The map below shows how little of Vermont's lands are currently managed as wildlands, classified as "GAP 1" by the US Geological Survey (the green shaded areas). GAP 1 lands are only 3% of Vermont, and it's a similar average across New England states. The Global Deal for Nature, or the scientific underpinning of the 30x30 movement, says that we must increase the amount of GAP 1 lands. How far behind is New England? New York exceeds 10%. California is over 15%.
We can measure our progress towards forest ecosystem protection and restoration against several large landscape conservation visions that have gained traction in the past fifteen years. In 2006, Wildlands and Woodlands, a program of Harvard Forest and Highstead Foundation, produced a widely supported vision for New England that included a goal for 10% of all regional forestlands to be conserved as wildlands. Fifteen years later, relatively little progress has been made toward the 10% goal, despite excellent progress towards conserving forests for extraction of wood products, which now comprise nearly a quarter of the region's forests (see the yellow GAP 3 lands on the map above).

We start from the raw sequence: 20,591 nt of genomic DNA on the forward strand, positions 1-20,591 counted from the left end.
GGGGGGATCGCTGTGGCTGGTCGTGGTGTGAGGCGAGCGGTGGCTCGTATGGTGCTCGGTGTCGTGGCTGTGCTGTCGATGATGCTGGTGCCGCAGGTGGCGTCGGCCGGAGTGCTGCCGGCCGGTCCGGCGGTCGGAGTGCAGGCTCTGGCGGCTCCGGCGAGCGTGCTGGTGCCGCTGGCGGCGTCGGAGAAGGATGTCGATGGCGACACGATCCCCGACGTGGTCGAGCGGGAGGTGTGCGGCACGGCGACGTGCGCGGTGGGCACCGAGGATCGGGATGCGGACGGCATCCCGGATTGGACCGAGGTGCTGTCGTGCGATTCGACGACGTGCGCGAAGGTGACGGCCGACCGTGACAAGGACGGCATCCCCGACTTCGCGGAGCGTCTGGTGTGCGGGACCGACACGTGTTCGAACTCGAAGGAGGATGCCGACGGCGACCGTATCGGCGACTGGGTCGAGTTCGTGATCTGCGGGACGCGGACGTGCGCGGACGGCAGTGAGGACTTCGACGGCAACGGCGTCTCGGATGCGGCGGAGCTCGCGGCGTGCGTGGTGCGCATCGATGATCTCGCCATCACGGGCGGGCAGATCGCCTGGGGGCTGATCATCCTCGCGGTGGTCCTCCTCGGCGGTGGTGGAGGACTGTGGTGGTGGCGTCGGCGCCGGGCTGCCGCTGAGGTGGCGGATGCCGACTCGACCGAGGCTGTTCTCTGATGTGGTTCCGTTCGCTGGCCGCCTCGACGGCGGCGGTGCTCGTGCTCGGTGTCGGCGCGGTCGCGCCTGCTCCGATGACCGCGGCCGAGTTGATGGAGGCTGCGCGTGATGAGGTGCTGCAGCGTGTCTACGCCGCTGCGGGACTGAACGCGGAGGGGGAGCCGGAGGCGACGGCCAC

More recently, based on the rapid decline of wildlife species and abundance and the rapid degradation of the climate, scientists have suggested that much more aggressive measures must be taken to stave off climate and extinction catastrophe. The 2019 Global Deal for Nature (the inspiration for “30x30”) calls for 30% of lands and waters to be permanently protected as GAP 1 and 2 by 2030 to maintain and restore biodiversity, with an additional 20% percent conserved to stabilize the climate. The Biden Administration endorsed the 30x30 vision during its election campaign, and several states, tribes, and nations around the globe have also joined the movement.
It's time for Vermont to join other states and nations that are leading the way forward. Does our "Brave Little State" have the courage to chart a new course in the face of climate change and extinction?
Thanks for contacting the Senate Committee on Natural Resources and Energy to share your support for H606!
*A note about the historic role of fire in shaping the New England landscape:
As a partner and ally of our regional indigenous community, Standing Trees recognizes that fire has long been an important management tool of New England's indigenous cultures. Fire was historically used to create forest openings and encourage growth of desired species, among other purposes. However, it's important to note that intensive fire management was never widespread across what we would now call northern New England. Large openings in the forest were rare, with the exception of wetlands. Fire management was concentrated in areas around settlements, travel corridors, and areas used for cultivation, foraging or hunting. The majority of the region's forests evolved with frequent low-intensity disturbance (small-scale wind and ice damage, for example), and infrequent high-intensity disturbance (hurricanes, tornados, fire, etc). For more information on this complex and often fraught topic, we encourage reading this study, this response, and this reply.